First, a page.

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What Makes Skip Bayless' Comments About Depression So Dangerous

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Thursday night was the start of the NFL football season with a game between the Texans and last year’s Super Bowl champions, the Kansas City Chiefs. However, the game was almost overshadowed by Skip Bayless, a popular sports analyst on the Fox Sports show “Undisputed,” who made comments attacking Dallas Cowboys quarterback Dak Prescott for publicly speaking about his depression.

“I don’t have sympathy for him going public with ‘I got depressed,’” Bayless said. “You’re commanding a lot of young men. They are looking to you to be their CEO, to be in charge of the football team.”

The comment come after Dak Prescott shared in an interview with Graham Bensinger that he experienced depression earlier in the season because of COVID-19 and the recent loss of his brother to suicide.

“All throughout this quarantine and this offseason, I started experiencing emotions I’ve never felt before,” Prescott said.

Anxiety for the main one. And then, honestly, a couple of days before my brother passed, I would say I started experiencing depression. And to the point of, I didn’t want to work out anymore. I didn’t know necessarily what I was going through, to say the least, and hadn’t been sleeping at all.”

Prescott also shared that his brother, Jace Prescott, took the passing of their mother, who died in 2012 from cancer, hard. Prescott revealed that Jace helped as a caregiver for their mother during her illness, an experience that can lead to depression.

“It was a huge burden on him, he didn’t know how to share it. He didn’t know how to be vulnerable about it,” Prescott said.

Bayless blasted Prescott for sharing his personal struggles based on his feeling that an NFL quarterback should not publicly display any weakness because of their position of leadership and that football is a tough sport.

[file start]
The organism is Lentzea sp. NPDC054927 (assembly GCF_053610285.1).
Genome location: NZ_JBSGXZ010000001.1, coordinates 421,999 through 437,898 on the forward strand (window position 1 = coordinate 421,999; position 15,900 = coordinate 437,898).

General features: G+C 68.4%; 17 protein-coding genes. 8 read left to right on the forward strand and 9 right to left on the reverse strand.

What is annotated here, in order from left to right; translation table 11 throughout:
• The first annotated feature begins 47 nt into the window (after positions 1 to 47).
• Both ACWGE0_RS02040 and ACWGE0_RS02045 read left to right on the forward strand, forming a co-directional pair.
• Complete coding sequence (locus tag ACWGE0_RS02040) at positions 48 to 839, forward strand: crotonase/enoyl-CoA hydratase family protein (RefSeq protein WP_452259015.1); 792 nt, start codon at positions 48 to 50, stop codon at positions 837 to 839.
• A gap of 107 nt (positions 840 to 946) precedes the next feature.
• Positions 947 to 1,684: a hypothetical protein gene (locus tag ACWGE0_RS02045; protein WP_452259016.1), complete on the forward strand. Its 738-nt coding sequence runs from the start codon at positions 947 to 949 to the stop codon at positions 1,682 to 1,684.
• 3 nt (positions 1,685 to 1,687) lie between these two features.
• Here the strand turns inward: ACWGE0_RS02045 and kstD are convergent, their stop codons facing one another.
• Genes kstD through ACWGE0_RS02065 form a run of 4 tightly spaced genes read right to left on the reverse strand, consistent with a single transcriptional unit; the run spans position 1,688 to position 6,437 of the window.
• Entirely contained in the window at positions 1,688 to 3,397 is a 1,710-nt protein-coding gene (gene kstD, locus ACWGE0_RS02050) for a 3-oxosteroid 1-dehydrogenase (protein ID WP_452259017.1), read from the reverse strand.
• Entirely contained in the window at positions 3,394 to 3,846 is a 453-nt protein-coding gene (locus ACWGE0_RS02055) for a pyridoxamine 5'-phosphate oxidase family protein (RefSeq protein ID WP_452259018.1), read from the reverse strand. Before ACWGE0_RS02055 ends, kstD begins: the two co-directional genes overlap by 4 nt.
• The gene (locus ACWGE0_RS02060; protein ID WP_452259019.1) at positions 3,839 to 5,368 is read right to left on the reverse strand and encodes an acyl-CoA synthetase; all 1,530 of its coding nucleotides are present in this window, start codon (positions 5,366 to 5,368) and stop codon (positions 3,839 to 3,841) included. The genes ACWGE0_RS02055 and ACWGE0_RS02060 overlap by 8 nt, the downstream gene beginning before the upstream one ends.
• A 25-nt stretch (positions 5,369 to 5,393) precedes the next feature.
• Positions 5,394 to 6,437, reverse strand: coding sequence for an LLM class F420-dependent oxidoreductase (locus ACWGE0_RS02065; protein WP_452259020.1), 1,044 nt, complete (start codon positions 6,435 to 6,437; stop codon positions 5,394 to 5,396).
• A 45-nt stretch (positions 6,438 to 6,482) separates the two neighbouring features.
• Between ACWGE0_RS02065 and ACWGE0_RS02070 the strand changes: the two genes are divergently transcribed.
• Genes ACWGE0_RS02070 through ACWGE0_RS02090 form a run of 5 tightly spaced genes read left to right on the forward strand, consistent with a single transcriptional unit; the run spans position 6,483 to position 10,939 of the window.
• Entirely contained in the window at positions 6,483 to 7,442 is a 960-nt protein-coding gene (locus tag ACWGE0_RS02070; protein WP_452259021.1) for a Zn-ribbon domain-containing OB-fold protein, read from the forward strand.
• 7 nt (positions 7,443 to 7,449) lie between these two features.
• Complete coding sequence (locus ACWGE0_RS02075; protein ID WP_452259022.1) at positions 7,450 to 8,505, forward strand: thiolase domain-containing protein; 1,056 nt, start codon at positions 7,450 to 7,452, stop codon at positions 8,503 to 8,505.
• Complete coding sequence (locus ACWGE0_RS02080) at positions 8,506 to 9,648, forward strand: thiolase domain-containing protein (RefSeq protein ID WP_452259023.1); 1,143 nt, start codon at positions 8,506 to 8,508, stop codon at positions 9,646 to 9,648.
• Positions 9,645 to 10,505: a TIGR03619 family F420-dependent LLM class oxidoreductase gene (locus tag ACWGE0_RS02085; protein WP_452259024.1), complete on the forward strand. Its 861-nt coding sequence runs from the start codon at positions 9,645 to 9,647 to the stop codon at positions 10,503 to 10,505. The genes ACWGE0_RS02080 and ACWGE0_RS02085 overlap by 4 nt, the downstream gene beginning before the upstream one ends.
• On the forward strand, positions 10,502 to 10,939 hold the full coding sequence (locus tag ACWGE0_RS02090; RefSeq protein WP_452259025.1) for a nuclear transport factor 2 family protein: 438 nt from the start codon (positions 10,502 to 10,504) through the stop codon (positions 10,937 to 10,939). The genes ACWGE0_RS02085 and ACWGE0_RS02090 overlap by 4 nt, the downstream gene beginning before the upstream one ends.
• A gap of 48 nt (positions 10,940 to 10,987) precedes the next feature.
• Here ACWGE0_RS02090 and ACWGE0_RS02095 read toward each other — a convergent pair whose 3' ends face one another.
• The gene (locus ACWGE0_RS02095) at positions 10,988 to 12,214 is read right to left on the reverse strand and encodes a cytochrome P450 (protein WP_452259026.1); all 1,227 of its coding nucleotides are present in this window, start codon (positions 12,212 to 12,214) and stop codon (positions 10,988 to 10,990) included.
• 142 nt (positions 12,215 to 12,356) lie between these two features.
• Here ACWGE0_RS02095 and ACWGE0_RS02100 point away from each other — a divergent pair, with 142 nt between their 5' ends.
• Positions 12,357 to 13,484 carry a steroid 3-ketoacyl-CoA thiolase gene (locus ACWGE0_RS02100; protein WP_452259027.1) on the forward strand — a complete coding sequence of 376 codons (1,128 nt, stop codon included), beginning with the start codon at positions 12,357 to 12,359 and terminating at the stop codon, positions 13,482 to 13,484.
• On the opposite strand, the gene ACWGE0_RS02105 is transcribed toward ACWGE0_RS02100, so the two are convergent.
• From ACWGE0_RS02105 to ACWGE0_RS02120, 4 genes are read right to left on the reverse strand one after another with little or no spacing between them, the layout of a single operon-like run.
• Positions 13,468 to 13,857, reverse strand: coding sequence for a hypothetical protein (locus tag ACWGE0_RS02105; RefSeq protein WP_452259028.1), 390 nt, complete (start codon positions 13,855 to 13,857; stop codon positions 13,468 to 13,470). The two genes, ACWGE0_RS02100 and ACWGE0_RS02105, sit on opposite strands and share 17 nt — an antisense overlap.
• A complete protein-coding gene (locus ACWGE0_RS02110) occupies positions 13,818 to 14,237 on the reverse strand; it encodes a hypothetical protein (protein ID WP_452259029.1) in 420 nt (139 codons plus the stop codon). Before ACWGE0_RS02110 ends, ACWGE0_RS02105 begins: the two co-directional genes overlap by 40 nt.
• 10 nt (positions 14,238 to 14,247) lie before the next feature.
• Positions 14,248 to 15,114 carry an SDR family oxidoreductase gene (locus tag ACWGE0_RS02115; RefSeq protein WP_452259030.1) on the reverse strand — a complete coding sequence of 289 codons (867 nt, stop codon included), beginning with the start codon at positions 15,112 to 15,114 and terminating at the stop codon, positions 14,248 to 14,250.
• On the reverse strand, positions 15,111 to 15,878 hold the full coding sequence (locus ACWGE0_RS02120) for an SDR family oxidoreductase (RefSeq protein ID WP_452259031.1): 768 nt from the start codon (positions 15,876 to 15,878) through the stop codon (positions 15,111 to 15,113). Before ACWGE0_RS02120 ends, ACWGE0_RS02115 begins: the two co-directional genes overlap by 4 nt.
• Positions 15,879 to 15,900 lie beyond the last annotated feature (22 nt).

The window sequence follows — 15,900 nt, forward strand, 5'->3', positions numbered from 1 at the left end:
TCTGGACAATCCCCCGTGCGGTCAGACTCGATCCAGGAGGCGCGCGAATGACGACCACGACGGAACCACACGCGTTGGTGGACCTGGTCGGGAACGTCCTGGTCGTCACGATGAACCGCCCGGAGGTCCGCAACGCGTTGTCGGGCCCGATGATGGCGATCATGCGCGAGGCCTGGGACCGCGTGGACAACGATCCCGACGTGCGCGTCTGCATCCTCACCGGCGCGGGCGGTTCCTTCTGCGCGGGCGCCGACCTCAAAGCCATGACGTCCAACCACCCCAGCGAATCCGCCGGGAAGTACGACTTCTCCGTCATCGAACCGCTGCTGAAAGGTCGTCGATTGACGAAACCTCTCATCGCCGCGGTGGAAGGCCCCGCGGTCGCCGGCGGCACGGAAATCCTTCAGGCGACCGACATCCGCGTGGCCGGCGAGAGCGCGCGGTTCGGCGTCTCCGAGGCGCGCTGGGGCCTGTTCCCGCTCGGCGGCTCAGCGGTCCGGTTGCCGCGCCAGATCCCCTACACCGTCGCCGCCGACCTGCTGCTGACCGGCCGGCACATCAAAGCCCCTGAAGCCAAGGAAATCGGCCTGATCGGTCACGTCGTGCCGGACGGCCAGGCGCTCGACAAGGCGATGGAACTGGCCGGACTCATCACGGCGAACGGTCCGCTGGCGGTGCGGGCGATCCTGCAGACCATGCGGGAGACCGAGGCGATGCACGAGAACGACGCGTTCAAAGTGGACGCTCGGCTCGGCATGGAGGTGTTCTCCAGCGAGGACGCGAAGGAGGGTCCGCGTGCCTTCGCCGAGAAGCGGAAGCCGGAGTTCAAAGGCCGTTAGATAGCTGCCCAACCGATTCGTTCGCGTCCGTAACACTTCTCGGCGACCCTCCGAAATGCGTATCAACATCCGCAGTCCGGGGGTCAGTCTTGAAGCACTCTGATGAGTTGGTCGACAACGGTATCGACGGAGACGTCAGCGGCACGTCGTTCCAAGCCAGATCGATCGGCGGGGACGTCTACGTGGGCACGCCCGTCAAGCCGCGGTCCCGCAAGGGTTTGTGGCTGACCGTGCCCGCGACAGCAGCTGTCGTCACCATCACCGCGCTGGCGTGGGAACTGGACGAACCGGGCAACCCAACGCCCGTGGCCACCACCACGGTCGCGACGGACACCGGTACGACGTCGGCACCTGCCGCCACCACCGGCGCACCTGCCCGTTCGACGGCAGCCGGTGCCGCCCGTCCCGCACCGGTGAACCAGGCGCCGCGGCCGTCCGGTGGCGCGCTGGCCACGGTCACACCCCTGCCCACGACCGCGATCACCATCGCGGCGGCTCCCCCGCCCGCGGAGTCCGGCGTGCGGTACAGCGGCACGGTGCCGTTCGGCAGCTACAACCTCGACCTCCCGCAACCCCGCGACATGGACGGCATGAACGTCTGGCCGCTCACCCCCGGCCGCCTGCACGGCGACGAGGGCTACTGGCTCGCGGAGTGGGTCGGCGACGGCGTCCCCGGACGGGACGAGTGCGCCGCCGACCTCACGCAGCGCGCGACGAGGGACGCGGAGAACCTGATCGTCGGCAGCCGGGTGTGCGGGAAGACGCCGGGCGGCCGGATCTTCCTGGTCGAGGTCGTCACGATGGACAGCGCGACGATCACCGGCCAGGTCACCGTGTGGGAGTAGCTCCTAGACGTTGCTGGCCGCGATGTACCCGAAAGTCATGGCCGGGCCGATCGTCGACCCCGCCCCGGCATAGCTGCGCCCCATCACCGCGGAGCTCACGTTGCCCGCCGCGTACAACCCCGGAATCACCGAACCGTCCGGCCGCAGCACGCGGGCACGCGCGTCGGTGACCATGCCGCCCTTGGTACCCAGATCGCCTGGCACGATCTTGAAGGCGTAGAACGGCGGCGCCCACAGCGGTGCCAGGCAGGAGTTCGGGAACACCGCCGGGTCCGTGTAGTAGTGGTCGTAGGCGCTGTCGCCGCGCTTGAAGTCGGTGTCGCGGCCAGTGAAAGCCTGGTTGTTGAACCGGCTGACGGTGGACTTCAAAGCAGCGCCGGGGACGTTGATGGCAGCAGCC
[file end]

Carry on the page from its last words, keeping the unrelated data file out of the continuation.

“The sport that you play is dog eat dog, no compassion, no quarter given on the football field. If you reveal publicly any little weakness it can affect your team’s ability to believe in you in the toughest spots,” he said.

Fortunately, Skip Bayless’ cohost Shannon Sharpe, a former NFL player himself, defended Prescott sharing his mental health struggles. “I understand that he plays quarterback, that he’s the face of the franchise, but he’s still human.”

Michael Strahan, another former NFL player turned TV host, also criticized Bayless’ comments on “Good Morning America.” “He’s talking about being a leader and part of being a leader is having guys respect you and they respect you for being honest about what’s going on in your life.”

Bayless’ suggestion that men cannot be strong and confident leaders while also openly discussing their own feelings and struggles with mental health is both wrong and dangerous — but he is not alone in this sentiment. His comments highlight a common attitude in football, a sport considered the pinnacle of (toxic) masculinity with its aggression and “leave it all on the field” style of play. Just as men are supposed to take pain and punishment on the field with no complaints, it is expected that men approach life the same way.

The NFL itself has a troubled history with tackling the mental well-being of its players. The league has actively downplayed the effects of CTE, a deterioration in the brain caused by repetitive head trauma that could be linked to tackling. CTE is believed to lead to depression, change in behavior and, in severe cases, suicide. Famous examples of this include Junior Seau, a probowler who played for the Chargers and Patriots, and the former Patriots’ tightend Alex Hernandez, whose life, murder conviction and suicide was featured on a Netflix documentary.

The belief that being a man means suffering in silence is often internalized by men, making it harder for them to seek help when struggling with depression, anxiety or other mental health ailments. This may be one of the reasons men are underdiagnosed for depression and die by suicide 3.5x more often than women.

Shannon Sharpe stated in rebuttal to Bayless after his initial comments: “You can be weak and not be vulnerable, you can be vulnerable and not be weak.” In his vulnerability, Dak Prescott showed strength and leadership and will hopefully encourage other NFL players, and men overall, to do the same. The idea that men have to deal with pain internally must change. The silence is literally killing us.

Originally published: September 13, 2020
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